BACKGROUND: Patients undergoing oesophageal surgery have a high risk for post-operative complications including pulmonary infections. Recently, physical therapy has shifted from the post-operative to the pre-operative phase to diminish post-operative complications and to shorten hospital stay. The purpose of this pilot study was to investigate the feasibility and initial effectiveness of pre-operative inspiratory muscle training (IMT) on the incidence of pneumonia in patients undergoing oesophagectomy.
METHODS: A pragmatic non-randomized controlled trial was conducted among all patients who underwent an oesophagectomy between January 2009 and February 2010. Patients in the intervention group received IMT prior to surgery. Feasibility was assessed on the basis of the occurrence of adverse effects during testing or training and patient satisfaction. Initial effectiveness on respiratory function was evaluated by maximal inspiratory pressure (MIP) and endurance, the incidence of post-operative pneumonia and length of hospital stay.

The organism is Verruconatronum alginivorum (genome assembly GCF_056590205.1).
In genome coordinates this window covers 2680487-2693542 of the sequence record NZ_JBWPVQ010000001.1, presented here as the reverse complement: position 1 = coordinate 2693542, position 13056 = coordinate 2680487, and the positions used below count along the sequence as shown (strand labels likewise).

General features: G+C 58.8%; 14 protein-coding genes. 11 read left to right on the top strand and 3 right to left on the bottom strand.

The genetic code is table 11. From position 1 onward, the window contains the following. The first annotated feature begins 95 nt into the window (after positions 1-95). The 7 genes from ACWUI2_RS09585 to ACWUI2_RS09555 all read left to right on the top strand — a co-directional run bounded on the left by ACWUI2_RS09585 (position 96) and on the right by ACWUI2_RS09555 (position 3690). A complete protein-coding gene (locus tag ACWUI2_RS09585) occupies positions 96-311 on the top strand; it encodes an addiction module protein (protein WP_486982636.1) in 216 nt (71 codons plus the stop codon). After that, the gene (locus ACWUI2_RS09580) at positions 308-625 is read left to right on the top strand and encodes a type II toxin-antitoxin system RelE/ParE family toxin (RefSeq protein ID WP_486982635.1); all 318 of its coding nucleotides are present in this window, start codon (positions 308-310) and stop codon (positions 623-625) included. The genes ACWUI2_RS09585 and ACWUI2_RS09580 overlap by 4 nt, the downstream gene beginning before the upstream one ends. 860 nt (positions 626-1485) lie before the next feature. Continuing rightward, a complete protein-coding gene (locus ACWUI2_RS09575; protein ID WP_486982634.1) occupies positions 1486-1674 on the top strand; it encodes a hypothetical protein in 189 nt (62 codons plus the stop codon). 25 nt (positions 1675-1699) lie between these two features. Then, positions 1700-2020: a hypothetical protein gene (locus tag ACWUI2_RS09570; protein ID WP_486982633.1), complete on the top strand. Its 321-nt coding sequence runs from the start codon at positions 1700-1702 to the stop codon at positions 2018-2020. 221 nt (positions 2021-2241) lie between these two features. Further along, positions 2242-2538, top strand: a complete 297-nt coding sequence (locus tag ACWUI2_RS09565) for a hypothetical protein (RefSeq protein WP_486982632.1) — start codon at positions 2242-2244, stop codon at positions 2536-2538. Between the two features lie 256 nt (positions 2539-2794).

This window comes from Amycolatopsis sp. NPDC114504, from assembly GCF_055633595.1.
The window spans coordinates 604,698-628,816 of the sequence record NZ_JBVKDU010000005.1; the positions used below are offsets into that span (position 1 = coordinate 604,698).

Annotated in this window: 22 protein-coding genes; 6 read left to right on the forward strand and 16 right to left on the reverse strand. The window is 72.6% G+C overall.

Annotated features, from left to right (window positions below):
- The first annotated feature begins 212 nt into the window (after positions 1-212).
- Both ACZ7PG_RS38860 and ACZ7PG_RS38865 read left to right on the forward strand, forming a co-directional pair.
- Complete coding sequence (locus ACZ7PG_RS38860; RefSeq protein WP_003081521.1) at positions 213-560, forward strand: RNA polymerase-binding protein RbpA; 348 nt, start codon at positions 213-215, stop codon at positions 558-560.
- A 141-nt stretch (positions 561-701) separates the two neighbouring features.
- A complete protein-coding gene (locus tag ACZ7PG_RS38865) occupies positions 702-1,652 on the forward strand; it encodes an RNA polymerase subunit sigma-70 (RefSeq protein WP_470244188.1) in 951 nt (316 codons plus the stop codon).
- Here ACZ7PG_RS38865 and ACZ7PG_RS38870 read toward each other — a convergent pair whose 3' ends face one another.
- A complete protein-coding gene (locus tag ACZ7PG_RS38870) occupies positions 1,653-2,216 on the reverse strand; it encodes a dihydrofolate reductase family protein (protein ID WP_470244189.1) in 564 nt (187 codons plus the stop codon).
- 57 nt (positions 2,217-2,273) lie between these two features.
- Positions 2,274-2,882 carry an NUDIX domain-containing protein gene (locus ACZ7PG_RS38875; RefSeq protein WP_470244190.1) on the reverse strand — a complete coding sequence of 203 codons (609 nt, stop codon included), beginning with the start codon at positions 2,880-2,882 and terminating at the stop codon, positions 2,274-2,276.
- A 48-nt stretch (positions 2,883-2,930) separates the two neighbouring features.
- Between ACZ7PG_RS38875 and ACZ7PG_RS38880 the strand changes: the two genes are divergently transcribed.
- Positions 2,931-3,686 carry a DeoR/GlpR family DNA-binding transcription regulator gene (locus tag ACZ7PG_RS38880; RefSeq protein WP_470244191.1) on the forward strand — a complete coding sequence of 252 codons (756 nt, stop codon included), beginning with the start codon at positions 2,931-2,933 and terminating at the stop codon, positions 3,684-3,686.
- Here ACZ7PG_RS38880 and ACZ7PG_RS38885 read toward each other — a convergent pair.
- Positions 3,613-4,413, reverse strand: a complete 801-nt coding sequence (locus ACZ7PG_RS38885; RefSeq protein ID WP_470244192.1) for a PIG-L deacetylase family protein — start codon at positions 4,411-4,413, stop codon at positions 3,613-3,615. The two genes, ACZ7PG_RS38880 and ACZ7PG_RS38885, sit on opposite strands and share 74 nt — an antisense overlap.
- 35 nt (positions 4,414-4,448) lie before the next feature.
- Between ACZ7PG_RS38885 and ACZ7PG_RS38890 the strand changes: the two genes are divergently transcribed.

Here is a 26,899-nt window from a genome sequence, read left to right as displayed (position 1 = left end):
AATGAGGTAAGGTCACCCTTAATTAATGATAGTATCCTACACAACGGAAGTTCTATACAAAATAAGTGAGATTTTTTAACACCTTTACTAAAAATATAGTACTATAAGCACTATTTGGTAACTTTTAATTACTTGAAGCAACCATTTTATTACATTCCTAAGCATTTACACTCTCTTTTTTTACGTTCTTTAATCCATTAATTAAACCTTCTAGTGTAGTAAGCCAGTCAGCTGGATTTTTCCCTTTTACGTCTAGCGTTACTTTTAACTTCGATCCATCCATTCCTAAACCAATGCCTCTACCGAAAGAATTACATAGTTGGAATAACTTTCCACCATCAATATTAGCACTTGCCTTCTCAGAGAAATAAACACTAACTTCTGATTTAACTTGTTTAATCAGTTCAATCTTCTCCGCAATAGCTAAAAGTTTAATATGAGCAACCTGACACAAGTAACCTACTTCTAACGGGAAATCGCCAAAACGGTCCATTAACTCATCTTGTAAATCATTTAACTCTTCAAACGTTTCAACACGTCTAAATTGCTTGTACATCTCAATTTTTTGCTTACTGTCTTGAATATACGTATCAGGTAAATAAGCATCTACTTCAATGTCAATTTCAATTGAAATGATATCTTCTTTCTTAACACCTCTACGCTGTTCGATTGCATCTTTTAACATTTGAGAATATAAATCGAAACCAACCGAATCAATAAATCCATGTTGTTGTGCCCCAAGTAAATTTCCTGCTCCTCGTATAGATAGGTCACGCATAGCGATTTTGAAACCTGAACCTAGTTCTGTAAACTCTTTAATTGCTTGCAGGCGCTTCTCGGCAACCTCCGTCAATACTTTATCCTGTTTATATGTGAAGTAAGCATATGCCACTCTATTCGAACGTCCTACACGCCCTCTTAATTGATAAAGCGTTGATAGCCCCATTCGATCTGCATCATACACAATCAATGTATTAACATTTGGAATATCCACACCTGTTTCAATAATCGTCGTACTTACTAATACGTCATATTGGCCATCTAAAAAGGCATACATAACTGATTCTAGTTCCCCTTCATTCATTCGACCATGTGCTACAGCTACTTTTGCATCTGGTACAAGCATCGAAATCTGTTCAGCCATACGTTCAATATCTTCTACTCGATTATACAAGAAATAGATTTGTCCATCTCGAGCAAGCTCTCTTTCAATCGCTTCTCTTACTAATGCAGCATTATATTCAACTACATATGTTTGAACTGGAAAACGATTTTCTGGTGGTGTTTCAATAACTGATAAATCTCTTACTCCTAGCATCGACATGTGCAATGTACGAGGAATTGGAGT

RESULTS: Eighty-three patients were included, of which 44 received pre-operative IMT. No adverse effects were observed. IMT was well tolerated and appreciated. In the intervention group, the median MIP and endurance improved significantly after IMT by 32% and 41%, respectively (p < 0.001). The incidence of post-operative pneumonia and the length of hospital stay were comparable for the intervention and the conventional care groups (pneumonia, 25% vs. 23% [p = 0.84]; hospitalization, 13.5 vs. 12 days [p = 0.08]).
CONCLUSIONS: Pre-operative IMT is feasible in patients with oesophageal carcinoma and significantly improves respiratory muscle function. This, however, did not result in a reduction of post-operative pneumonia in patients undergoing oesophagectomy.